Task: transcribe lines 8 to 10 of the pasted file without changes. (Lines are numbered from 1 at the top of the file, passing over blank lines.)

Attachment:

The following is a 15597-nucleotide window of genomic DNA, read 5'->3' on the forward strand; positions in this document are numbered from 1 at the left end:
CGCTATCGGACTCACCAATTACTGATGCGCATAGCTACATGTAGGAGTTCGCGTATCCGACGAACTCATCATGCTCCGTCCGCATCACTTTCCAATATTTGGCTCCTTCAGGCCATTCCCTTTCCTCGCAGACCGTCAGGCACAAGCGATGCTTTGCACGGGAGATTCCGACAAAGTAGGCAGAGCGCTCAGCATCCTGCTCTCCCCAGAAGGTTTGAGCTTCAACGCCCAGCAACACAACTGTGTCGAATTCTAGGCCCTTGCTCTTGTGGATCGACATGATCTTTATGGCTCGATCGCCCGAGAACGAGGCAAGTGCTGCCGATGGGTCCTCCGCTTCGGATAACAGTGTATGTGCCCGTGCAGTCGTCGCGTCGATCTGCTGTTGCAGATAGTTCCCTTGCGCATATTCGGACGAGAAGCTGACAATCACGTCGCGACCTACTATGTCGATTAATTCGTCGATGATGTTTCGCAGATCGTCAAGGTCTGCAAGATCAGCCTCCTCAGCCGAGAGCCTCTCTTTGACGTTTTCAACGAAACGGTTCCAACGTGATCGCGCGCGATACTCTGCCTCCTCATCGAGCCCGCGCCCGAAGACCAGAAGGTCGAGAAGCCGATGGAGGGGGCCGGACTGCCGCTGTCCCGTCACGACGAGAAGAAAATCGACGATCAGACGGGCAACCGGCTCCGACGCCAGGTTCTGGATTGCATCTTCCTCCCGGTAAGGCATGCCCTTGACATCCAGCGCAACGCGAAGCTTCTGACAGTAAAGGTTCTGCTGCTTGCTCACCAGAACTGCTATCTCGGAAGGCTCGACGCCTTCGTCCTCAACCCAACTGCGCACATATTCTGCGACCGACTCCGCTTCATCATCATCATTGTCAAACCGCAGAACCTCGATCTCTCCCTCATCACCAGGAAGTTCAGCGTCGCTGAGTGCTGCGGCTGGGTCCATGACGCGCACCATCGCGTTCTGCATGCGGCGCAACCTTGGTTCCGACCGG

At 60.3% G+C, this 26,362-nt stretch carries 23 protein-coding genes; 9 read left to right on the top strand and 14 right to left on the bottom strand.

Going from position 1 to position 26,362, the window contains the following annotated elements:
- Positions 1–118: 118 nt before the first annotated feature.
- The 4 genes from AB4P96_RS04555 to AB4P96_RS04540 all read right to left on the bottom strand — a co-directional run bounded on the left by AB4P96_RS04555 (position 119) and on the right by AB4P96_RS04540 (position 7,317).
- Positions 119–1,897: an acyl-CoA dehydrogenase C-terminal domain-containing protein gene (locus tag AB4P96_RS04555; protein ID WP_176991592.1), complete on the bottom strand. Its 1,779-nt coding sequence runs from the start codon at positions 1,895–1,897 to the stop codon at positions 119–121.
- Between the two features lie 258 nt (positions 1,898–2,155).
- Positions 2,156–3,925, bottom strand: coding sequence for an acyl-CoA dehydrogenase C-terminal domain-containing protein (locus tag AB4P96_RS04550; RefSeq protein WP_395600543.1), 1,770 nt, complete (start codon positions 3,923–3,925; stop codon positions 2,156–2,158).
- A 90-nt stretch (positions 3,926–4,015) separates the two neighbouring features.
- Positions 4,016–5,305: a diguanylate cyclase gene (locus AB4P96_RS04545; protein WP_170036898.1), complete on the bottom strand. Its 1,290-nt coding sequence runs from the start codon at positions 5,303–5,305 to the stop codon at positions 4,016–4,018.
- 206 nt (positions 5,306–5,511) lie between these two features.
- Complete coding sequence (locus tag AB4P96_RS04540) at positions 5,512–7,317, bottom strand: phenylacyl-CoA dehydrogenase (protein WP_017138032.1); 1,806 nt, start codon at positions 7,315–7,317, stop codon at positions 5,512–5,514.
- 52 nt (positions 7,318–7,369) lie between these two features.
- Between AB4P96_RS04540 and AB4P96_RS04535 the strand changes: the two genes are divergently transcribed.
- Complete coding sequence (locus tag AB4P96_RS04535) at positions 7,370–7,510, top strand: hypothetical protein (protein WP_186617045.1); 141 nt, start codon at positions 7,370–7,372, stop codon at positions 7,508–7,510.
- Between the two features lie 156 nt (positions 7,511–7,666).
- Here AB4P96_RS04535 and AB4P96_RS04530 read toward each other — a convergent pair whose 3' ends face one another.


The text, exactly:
- Between the two features lie 258 nt (positions 1,898–2,155).
- Positions 2,156–3,925, bottom strand: coding sequence for an acyl-CoA dehydrogenase C-terminal domain-containing protein (locus tag AB4P96_RS04550; RefSeq protein WP_395600543.1), 1,770 nt, complete (start codon positions 3,923–3,925; stop codon positions 2,156–2,158).
- A 90-nt stretch (positions 3,926–4,015) separates the two neighbouring features.